Articles 1 - 6 of 6
Full-Text Articles in Law
Actavis, The Reverse Payment Fallacy, And The Continuing Need For Regulatory Solutions, Daniel A. Crane
The Actavis decision punted more than it decided. Although narrowing the range of possible outcomes by rejecting the legal rules at the extremes and opting for a rule of reason middle ground, the opinion failed to grapple with the most challenging issues of regulatory policy raised by pharmaceutical patent settlements. In particular, it failed to clearly delineate the social costs of permitting and disallowing patent settlements, avoided grappling with the crucial issues of patent validity and infringement, and erroneously focused on “reverse payments” as a distinctive antitrust problem when equally or more anticompetitive settlements can be crafted without reverse payments. …
Intellectual Property As An ‘Investment’ In International Law: A Question Of Access To Medicines Vs Access To Justice, Christopher Wadlow
No abstract provided.
The Great Pharmaceutical Patent Robbery, And The Curious Case Of The Chemical Foundation, Christopher Wadlow
In 1918, the United States confiscated virtually all German-owned intellectual property assets within its jurisdiction. Out of 6,000 patents in the chemical field, 4,500 were assigned for a very modest consideration to an newly-established entity, the Chemical Foundation, which was incorporated with the objective of licensing and managing them for the benefit of the United States chemical industry. This article describes the origins and activities of the Chemical Foundation, and considers whether it provides a useful model, or at least useful lessons, for the collective management of patents today.
The Chinese Regulatory Licensing Regime For Pharmaceutical Products: A Law And Economics Analysis, Qing Zhang
Michigan Telecommunications & Technology Law Review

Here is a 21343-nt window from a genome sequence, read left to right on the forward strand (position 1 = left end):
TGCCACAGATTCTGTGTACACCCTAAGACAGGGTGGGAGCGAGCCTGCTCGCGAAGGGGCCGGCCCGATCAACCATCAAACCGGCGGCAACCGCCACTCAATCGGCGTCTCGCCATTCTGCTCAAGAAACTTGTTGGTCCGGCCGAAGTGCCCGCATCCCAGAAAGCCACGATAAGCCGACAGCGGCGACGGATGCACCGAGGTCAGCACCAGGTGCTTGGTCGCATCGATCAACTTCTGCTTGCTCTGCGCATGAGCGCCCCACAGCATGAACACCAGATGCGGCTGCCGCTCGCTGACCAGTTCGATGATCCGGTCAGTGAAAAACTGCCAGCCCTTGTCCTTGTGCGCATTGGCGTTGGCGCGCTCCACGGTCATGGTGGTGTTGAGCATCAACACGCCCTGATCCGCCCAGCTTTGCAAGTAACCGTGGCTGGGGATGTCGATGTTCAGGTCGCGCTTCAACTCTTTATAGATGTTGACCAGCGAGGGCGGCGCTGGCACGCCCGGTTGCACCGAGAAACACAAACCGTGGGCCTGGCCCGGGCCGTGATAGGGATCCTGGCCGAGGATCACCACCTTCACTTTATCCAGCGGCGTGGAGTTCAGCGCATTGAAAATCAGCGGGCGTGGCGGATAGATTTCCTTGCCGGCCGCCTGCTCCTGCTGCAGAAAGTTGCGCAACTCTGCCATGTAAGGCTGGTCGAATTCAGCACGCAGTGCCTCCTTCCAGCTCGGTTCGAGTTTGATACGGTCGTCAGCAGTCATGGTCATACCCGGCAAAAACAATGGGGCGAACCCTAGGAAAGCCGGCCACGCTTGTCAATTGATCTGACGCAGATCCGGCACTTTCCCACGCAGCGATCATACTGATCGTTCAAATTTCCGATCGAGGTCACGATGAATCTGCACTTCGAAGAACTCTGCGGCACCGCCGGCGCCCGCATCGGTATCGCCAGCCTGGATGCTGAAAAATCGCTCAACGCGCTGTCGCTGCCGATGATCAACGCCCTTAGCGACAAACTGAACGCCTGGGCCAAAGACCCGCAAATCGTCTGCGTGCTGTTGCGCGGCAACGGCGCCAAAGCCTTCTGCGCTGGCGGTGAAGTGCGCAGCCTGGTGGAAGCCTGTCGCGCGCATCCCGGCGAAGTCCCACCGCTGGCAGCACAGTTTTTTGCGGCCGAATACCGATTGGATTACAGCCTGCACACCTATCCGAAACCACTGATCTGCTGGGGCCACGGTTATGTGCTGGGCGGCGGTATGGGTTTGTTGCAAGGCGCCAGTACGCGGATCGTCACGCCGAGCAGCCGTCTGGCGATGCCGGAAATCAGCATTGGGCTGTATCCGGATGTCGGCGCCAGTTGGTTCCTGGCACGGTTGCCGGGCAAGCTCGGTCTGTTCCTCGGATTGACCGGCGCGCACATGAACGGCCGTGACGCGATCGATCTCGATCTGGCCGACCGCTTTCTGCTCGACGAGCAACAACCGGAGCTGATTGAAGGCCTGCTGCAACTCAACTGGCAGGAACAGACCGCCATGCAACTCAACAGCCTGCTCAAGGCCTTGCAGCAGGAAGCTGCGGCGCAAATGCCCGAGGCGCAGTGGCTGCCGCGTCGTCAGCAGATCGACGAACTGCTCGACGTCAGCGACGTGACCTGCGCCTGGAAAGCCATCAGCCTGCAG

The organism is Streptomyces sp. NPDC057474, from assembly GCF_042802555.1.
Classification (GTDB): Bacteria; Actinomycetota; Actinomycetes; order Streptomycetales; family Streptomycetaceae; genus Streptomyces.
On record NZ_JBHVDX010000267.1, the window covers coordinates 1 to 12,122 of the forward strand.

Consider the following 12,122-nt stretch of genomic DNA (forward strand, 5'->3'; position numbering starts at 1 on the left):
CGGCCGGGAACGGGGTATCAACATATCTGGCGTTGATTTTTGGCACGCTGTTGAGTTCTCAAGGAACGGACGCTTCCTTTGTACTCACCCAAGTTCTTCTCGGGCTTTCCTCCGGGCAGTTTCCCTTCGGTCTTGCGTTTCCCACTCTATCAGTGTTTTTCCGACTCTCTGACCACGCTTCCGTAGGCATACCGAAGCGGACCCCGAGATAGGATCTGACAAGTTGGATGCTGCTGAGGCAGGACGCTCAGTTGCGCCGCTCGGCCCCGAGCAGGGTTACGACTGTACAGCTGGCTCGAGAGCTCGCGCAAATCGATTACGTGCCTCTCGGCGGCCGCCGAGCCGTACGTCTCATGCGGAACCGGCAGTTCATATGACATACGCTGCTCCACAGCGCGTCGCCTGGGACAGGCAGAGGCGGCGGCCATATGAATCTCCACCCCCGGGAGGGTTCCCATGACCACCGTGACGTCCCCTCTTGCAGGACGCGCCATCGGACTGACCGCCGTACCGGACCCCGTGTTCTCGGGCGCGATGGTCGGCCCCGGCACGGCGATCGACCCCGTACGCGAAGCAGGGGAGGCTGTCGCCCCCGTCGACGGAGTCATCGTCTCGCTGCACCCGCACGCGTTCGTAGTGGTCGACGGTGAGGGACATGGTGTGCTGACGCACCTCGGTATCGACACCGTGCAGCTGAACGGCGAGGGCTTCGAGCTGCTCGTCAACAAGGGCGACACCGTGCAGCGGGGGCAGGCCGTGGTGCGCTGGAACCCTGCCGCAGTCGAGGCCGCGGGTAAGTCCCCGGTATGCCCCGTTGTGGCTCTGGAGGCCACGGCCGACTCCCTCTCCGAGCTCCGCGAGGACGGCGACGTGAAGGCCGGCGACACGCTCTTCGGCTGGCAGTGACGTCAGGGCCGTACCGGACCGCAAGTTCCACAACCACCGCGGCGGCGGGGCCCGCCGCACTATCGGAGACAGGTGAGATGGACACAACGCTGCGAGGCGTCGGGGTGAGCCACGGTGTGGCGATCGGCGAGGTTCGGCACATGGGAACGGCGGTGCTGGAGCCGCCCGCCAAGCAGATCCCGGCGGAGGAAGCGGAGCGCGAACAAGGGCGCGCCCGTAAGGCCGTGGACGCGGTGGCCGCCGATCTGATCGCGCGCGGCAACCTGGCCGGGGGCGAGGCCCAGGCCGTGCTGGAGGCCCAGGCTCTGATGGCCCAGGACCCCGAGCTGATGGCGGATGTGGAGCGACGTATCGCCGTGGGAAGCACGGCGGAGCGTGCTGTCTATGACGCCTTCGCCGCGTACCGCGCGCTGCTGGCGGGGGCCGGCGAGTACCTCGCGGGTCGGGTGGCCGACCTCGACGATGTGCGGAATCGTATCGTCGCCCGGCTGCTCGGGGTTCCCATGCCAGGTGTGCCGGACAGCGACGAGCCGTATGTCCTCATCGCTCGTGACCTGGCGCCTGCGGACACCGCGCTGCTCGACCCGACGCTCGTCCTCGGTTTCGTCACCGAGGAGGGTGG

China's pharmaceutical market has expanded dramatically in the past twenty years and is expected to become the largest in the world by the year 2050. However, entry to the market remains difficult for many international pharmaceutical manufacturers due to the country's costly and complicated regulatory licensing requirements. This Article provides an overview of the regulatory licensing regime for pharmaceutical products in China. Then, the Article evaluates three key features of the regulatory licensing regime through a law and economics approach. These features include the use of licensing, as contrasted with alternative regulatory and non-regulatory mechanisms; the standards to be met …
The Moral Hazard Problem With Privatization Of Public Enforcement: The Case Of Pharmaceutical Fraud, Dayna Bowen Matthew
University of Michigan Journal of Law Reform
This Article takes a law and economics approach to exploring some of the costs that arise when governments rely on private enforcement to accomplish the goals of public law. The analysis focuses on qui tam enforcement under the Civil False Claims Act, because a remarkable body of empirical data demonstrates the expansive role private qui tam relators are playing in enforcing Medicare and Medicaid fraud and abuse laws. The Article further focuses on the application of these laws to the pharmaceutical industry. This focus is enlightening because the Government, as well as private enforcers, have recently targeted this industry so …
The (Legal) Pains Of Vioxx: Why Product Liability Can Make Products More Dangerous, Omri Ben-Shahar
Comparing the experience of Vioxx and Celebrex leads Omri Ben-Shahar to think that stiff product liability has the perverse effect of inducing manufacturers of defective products to leave these products on the market, rather than withdraw them.